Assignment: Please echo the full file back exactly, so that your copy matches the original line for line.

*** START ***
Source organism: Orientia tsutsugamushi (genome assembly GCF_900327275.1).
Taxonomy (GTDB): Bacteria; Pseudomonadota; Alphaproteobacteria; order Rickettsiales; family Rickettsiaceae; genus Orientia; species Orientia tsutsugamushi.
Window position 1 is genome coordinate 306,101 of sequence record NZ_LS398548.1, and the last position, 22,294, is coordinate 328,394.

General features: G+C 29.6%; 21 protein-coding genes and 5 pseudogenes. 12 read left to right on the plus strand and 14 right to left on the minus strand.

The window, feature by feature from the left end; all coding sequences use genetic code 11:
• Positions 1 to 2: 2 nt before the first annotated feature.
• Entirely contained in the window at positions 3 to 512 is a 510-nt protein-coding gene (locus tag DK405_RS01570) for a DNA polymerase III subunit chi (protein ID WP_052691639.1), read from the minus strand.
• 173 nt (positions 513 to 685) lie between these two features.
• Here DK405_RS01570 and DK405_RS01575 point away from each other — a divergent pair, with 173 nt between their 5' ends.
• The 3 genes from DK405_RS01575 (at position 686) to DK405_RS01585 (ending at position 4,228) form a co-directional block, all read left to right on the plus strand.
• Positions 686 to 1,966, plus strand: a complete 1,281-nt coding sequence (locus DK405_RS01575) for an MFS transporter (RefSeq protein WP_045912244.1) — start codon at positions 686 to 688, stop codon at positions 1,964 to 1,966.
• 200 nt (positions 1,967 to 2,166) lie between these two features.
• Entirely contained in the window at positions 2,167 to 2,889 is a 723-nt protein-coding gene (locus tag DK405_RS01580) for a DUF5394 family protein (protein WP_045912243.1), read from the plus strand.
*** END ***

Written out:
Source organism: Orientia tsutsugamushi (genome assembly GCF_900327275.1).
Taxonomy (GTDB): Bacteria; Pseudomonadota; Alphaproteobacteria; order Rickettsiales; family Rickettsiaceae; genus Orientia; species Orientia tsutsugamushi.
Window position 1 is genome coordinate 306,101 of sequence record NZ_LS398548.1, and the last position, 22,294, is coordinate 328,394.

General features: G+C 29.6%; 21 protein-coding genes and 5 pseudogenes. 12 read left to right on the plus strand and 14 right to left on the minus strand.

The window, feature by feature from the left end; all coding sequences use genetic code 11:
• Positions 1 to 2: 2 nt before the first annotated feature.
• Entirely contained in the window at positions 3 to 512 is a 510-nt protein-coding gene (locus tag DK405_RS01570) for a DNA polymerase III subunit chi (protein ID WP_052691639.1), read from the minus strand.
• 173 nt (positions 513 to 685) lie between these two features.
• Here DK405_RS01570 and DK405_RS01575 point away from each other — a divergent pair, with 173 nt between their 5' ends.
• The 3 genes from DK405_RS01575 (at position 686) to DK405_RS01585 (ending at position 4,228) form a co-directional block, all read left to right on the plus strand.
• Positions 686 to 1,966, plus strand: a complete 1,281-nt coding sequence (locus DK405_RS01575) for an MFS transporter (RefSeq protein WP_045912244.1) — start codon at positions 686 to 688, stop codon at positions 1,964 to 1,966.
• 200 nt (positions 1,967 to 2,166) lie between these two features.
• Entirely contained in the window at positions 2,167 to 2,889 is a 723-nt protein-coding gene (locus tag DK405_RS01580) for a DUF5394 family protein (protein WP_045912243.1), read from the plus strand.